Anecdotage of Glasgow
Cathcart Kirk-Yard: Martyrs' Grave and
THE parish church of Cathcart, which was erected in
1831, on the site of an old barn-like structure, is an elegant building
in the modern Gothic style of architecture. It is surrounded by a fine
burial-ground, quiet and secluded, where beneath the flickering shadows
of several umbrageous old ash trees—
"The rude forefathers of the hamlet sleep."
Hugh Macdonald, the beau-ideal of ramblers, who
remembered the old barn-like edifice which gave place to the modern
structure above referred to, describes the kirk-yard, and tells the
story of the martyrs in his usual interesting and instructive manner. He
"The pensive rambler may here spend a profitable
hour, as many a time and oft, in bygone days, we have, in meditations
among the tombs. Many of the headstones are well worthy the attention of
those who love to study the doleful literature of the dead. Among the
more remarkable of these is one that marks the grave wherein are
interred the ashes of three individuals, who suffered a violent death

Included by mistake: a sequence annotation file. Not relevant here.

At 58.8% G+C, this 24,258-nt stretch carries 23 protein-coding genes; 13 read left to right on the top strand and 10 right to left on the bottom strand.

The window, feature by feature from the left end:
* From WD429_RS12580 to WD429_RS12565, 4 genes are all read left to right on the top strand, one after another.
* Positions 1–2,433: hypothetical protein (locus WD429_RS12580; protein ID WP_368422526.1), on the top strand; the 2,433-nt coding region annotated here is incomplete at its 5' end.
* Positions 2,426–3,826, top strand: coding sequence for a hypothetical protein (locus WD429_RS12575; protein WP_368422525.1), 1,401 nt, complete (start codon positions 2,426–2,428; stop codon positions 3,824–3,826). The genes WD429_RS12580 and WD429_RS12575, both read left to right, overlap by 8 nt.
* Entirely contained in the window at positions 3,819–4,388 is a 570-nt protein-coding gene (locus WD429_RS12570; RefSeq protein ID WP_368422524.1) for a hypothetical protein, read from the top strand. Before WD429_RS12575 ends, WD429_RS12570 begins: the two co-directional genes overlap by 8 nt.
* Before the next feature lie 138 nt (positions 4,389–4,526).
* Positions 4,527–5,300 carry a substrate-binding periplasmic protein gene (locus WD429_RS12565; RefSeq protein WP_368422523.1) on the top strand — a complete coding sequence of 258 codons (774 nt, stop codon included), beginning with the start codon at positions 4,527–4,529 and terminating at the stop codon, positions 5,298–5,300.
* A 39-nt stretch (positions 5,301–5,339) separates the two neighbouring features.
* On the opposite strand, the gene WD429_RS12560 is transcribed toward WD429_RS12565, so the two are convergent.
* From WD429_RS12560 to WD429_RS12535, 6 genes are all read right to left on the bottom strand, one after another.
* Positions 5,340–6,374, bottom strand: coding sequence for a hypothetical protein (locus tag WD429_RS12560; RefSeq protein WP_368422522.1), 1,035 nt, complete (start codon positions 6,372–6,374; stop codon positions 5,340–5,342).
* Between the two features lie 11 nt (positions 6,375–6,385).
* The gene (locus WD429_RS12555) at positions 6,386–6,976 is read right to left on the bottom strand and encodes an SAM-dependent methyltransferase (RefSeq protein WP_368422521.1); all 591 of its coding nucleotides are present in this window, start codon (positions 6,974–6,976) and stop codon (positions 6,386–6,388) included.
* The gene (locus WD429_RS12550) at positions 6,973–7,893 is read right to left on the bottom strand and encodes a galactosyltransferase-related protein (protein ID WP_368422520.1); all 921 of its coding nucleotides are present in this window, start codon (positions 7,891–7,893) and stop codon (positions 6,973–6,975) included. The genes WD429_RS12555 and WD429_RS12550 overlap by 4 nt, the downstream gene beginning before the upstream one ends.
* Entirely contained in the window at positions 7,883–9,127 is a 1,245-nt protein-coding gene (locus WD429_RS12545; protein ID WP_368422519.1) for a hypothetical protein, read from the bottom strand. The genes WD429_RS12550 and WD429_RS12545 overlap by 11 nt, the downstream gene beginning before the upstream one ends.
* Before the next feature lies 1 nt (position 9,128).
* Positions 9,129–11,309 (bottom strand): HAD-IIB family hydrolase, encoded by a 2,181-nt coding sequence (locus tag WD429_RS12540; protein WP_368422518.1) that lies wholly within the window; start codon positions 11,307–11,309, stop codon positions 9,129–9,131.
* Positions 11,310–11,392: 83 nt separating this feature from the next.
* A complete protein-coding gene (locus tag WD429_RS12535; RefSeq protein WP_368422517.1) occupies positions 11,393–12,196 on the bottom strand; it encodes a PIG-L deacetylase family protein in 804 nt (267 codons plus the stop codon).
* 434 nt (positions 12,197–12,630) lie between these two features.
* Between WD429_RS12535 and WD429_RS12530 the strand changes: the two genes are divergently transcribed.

for their adherence to the principles of the Solemn League and Covenant,
in the days when Claverhouse and his troopers rode roughs od over the
consciences of the Scottish people.
"Many years ago we remember enacting Old Mortality
on this stone, by removing with our gully the moss which had crept
over it and all but obliterated the inscription. Since then a fresh
application of the chisel has rendered it perfectly legible, so that we
should have had no difficulty in transcribing it for our readers,
although it had been effaced from our memory—which, however, from the
strong impression it made on our youthful imagination, it has not. It is
as follows :—
"‘This is the stone tomb of Robert Thom, Thomas Cook,
and John Urie, martyrs for ouning the covenanted work of Reformation,
the 11th of May, 1685.
The bloody murderers of these men
Were Major Balfour and Captain Maitland;
With them others were not frie,
Caused them to search in Polmadie.
As soon as they had them out found,
They murther’d them with shots of guns;
Scarce time had they to them allow
Before their Maker their knees to bow.
Many like in this land have been
Whose blood for wingeance cries to Heaven.
This cruel wickedness you see
Was done in lon of Polmadie.
This shall a standing witness be
‘Twixt presbyterie and prelacie."
The circumstances of this tragedy are found briefly
detailed in Wodrow’s History. The martyrs were men of low degree,
poor weavers and labourers. They resided in the village of Little Govan
(now removed), and they were dragged from their cottages by the
dragoons, and murdered in the immediate vicinity. The scene of their
death is directly opposite the Flesher’s Haugh of Glasgow Green.
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